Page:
Steven Van Zandt knows his way around the underworld. For six seasons on "The Sopranos," he played Silvio Dante, the consigliere to crime boss Tony Soprano who obediently carried out his orders with a distinctive glower.
But these days the actor is having more fun playing a mobster who has been put on ice — literally.
Van Zandt — better known as "Little Steven," one of the key members of Bruce Springsteen's E Street Band — has gathered up his cold-weather gear for the second season of "Lilyhammer," Netflix's comedy-drama about surly New York gangster Frank "The Fixer" Tagliano, who escapes under a witness protection program to Lillehammer, Norway, after selling out some of his associates.
"Lilyhammer" has already made its mark on the TV landscape — it was the first original scripted series from Netflix, the streaming service and video rental giant that followed up its initial offering with such notable successes as "House of Cards" and "Orange Is the New Black." The series' eight-episode second season became available on Netflix on Friday.
In addition to starring in 'Lilyhammer,' Van Zandt is an executive producer, writer and is involved with the show's music. And while he has his hands and arms full with multiple projects, he ranks "Lilyhammer" as a crowning achievement. (In addition to touring with Springsteen, he is also executive producing two satellite radio stations, running a record label devoted to garage bands around the world, and writing/producing a show about and starring the legendary rock group the Rascals that played Broadway this year and visited Los Angeles.)
"Just getting this show off the ground was remarkable," said Van Zandt by phone from his New York offices. "It started out as this crazy idea that everyone thought was impossible. Just the logistics alone were daunting, since it's done in Norway."
He added with a chuckle, "And the fact that I chose to do this after 'The Sopranos' didn't make my people very happy, let me tell you."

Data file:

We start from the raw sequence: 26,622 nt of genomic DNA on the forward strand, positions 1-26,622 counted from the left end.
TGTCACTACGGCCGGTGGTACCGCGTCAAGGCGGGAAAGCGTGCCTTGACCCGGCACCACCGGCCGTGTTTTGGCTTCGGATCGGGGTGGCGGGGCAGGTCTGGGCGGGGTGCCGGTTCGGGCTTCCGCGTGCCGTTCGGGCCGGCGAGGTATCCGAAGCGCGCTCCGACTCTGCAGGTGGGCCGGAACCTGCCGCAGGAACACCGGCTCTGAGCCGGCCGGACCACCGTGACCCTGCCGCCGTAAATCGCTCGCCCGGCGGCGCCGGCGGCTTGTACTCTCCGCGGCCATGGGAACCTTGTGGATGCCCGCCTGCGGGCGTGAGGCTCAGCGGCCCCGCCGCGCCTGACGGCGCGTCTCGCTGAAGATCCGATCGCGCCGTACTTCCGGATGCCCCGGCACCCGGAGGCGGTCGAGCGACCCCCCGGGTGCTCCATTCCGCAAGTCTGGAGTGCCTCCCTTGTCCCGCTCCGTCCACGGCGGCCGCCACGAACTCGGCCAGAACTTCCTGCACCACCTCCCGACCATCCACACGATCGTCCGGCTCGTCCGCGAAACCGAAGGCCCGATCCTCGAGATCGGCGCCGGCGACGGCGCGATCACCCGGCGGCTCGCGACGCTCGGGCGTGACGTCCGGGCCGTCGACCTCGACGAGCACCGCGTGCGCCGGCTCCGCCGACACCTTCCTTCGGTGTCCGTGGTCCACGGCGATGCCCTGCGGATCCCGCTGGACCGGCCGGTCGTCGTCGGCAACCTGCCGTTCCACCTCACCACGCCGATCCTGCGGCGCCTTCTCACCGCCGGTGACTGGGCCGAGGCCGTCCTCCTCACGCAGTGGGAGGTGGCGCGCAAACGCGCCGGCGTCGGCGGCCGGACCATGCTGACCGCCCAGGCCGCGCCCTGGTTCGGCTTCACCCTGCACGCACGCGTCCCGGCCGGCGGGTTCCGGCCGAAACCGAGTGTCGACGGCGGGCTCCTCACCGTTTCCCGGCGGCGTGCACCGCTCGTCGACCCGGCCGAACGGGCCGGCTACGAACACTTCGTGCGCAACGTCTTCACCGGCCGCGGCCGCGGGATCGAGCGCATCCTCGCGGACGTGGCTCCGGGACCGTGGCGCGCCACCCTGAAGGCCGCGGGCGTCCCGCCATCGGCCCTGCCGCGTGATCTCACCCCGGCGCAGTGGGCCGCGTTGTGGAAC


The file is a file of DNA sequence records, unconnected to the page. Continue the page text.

But "Lilyhammer" has performed beyond his initial expectations, said Van Zandt: "Netflix really made a statement in this golden era of television by making us its first original series, going with something that has worldwide global content. For me, it's turned out to be this great adventure, working in this new culture."
He said that the show will look slicker this season and that more aggressive promotion should help draw more attention to the show. Netflix has rolled out a marketing campaign that features a menacing-looking Van Zandt on icy terrain with the slogan "His way or Norway."
Even before last week's launch of the second season, reports popped up that Netflix executives were close to greenlighting a third season of the series, which is co-produced by Norway's Rubicon TV AS and Netflix with Germany-based Red Arrow International.
"We love the show," said Netflix Chief Content Officer Ted Sarandos, noting that the network has not finalized a third season and that in keeping with the company's policy, won't release data about viewership.
"We're thrilled by how it's performed, not only in the U.S. but in our other territories," added Sarandos. "It's a very international show with a very domestic feel. And Steven is one of my favorite people on the planet. He's so fun, yet he's very meticulous. His instincts are spot on. He really knows how to bring it together."
The first season of "Lilyhammer" established the show's fish-out-of-water concept as Van Zandt's Tagliano realizes that moving to what he thinks will be a quiet, cozy paradise turns out to be anything but, encountering freezing cold, quirky personalities and a crime-free environment. The low-key residents also have a hard time with the foul-mouthed newcomer with the gangster suits.
He also found love with a teacher, Sigrid (Marian Saastad Ottesen), but their relationship fell apart soon after she became pregnant.
As the second season gets underway, Tagliano is more accustomed to his new surroundings and has opened a nightclub, the Flamingo. He still has his share of rough edges, and becoming a father after Sigrid gives birth to twins has made his life more complicated. Also, some English bad guys have come to Lillehammer and a showdown seems as inevitable as snow in December.
"This season shows how Frank is evolving into the fabric of Norway," said Van Zandt. "He's a one-man crime wave. There's a little bit of crime in everyone, and it's Frank's job to bring it out."
Van Zandt bristled a bit when asked if there was a close resemblance between his gangster characters.
"I can understand why some folks might think that, but it's not exactly true," he said. "Silvio was very conservative — he was the only character on 'The Sopranos' who didn't want to be the boss. He was more of an inside man. This guy Frank is a boss. He's much more outgoing and flamboyant. When you take that guy and drop him into a place where there's no crime and no poverty, he's going to be much different than Silvio."
But he added, "If someone who's watching the show feels that they're seeing Silvio coming out of a coma and moving to Norway, that's fine with me. Whatever brings them to the show is fine."
Rating: TV-MA (may be unsuitable for children under the age of 17)
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